The London Metal Exchange (LME) originates from 1571, but was formed in 1877 and moved to its current location in 2016. It remains one of the few physical trading floors for a major commodity market – activity is conducted within an open outcry “ring”, which gets its name from when traders would mark out a ring using chalk on a coffeehouse floor. For more on its history see here.

New York

The city as the engine for social change and increasing well-being is one of the truly great triumphs of our amazing ability to form social groups and collectively take advantage of economies of scale (West, 2017, p.186).

New York is the classic metropolis.

Most great cities have a similar aspect – the river upon which it originates provides a bearing and context. I love Liverpool in part because the two Mersey tunnels preserve the unique skyline. New York – and when I say New York I obviously mean Manhattan – is special because there is no dominant waterfront. The fact that it’s an island makes it inward looking, and instead of being in a city to judge by itself, you feel that you are at the centre of all cities, and therefore all modern civilization.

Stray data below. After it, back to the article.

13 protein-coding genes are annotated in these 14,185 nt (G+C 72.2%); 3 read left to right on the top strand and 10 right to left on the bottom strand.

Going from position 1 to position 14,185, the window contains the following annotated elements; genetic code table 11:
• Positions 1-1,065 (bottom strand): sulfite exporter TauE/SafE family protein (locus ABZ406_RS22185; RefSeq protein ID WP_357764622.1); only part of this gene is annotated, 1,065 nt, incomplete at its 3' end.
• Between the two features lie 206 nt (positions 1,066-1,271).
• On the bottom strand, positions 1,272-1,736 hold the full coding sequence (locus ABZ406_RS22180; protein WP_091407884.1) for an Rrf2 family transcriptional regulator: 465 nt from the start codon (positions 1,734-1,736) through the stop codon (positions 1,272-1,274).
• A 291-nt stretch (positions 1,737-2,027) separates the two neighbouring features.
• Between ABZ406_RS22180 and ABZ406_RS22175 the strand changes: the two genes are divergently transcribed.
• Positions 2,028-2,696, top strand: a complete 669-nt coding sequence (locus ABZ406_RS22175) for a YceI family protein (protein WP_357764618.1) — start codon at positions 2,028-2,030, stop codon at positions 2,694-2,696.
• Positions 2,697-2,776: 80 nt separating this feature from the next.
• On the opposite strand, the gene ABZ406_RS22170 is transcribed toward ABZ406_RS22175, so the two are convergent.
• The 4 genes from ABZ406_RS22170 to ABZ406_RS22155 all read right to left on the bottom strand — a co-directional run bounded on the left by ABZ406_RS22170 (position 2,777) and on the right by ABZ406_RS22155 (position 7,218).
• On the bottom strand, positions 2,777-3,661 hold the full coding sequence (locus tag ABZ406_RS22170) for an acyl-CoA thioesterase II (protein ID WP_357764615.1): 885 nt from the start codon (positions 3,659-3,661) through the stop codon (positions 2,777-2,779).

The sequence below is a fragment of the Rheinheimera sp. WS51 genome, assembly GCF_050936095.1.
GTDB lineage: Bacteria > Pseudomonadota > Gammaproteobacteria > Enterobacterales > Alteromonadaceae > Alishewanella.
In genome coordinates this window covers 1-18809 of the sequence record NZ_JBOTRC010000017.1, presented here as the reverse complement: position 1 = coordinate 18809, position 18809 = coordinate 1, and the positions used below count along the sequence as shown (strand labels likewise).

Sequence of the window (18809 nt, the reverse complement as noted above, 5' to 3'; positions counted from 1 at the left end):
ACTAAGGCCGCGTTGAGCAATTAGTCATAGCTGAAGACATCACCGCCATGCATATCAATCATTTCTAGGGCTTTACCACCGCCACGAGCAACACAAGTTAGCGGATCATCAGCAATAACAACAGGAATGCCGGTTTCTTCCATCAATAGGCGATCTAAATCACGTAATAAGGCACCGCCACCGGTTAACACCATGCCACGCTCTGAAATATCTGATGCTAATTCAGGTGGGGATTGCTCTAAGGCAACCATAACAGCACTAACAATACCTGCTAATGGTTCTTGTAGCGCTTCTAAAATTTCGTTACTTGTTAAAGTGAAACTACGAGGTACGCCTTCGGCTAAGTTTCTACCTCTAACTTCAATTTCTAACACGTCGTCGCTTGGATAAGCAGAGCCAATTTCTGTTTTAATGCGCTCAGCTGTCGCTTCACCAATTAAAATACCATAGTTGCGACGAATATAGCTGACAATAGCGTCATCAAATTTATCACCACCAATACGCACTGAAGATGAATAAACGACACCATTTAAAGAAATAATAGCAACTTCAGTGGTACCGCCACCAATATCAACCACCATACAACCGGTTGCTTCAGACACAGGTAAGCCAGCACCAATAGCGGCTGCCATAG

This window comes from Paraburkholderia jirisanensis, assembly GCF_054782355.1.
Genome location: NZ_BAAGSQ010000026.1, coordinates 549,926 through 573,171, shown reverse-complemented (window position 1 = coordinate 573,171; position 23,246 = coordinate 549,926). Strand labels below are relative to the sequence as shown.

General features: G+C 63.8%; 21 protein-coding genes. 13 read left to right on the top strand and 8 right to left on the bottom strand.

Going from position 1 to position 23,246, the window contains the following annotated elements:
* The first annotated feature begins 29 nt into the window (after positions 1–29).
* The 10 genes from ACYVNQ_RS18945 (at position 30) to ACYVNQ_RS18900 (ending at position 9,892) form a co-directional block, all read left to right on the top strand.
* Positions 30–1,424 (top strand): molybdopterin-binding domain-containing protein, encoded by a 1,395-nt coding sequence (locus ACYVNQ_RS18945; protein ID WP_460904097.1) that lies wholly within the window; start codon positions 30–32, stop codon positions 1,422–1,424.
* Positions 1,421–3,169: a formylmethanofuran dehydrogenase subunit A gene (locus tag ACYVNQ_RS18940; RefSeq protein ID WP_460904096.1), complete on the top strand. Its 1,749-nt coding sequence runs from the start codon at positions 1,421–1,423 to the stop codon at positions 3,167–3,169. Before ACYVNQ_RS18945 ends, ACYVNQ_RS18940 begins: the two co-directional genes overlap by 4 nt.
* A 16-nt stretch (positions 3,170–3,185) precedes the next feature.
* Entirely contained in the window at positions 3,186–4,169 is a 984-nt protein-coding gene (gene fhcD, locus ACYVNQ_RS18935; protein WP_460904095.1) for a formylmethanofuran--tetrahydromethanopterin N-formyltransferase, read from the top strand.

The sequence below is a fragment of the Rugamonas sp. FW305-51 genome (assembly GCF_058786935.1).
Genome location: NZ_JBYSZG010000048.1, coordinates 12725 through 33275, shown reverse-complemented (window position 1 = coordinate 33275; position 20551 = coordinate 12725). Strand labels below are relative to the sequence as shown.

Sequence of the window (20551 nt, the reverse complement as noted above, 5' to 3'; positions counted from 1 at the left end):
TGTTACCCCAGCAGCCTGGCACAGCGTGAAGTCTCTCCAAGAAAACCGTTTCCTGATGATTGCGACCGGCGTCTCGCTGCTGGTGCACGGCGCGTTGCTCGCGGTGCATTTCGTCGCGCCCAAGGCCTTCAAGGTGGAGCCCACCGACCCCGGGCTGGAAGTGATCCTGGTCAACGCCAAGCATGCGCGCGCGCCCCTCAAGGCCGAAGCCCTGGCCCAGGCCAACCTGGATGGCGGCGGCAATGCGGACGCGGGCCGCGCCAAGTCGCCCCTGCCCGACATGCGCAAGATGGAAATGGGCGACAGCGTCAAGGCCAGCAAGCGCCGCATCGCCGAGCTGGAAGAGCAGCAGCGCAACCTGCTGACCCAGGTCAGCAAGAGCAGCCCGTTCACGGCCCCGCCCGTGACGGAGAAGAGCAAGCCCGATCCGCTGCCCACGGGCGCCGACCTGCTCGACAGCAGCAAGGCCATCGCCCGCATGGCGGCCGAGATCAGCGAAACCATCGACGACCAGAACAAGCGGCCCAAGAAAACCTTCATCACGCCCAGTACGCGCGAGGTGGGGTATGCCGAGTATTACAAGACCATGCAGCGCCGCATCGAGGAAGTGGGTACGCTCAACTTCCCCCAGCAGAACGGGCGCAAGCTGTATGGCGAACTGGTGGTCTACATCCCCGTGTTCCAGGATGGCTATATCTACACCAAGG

My first trip to New York was via bus from Washington DC. We were offloaded in Chinatown and it was freezing cold, so we went straight into the nearest diner for coffee and doughnuts. After dumping our bags in the hostel we raced to the Empire State Building and caught the last elevator ride up. What was damp rain at street level was snowfall at the top. Romantic, and majestic.

My last trip was to present a paper at the Eastern Economic Association annual conference. The keynote was delivered by Ed Glaeser, the world’s leading economist on cities. He is a sharp, dazzling speaker, and watching him perform with a New York City backdrop was a thrill. Satisfying, and triumphant.

What I love most about cities is the juxtaposition of energy and possibility and the amount of personal space they provide. An atomised city provides a certain sanctity. Here’s how to spend time alone in NYC.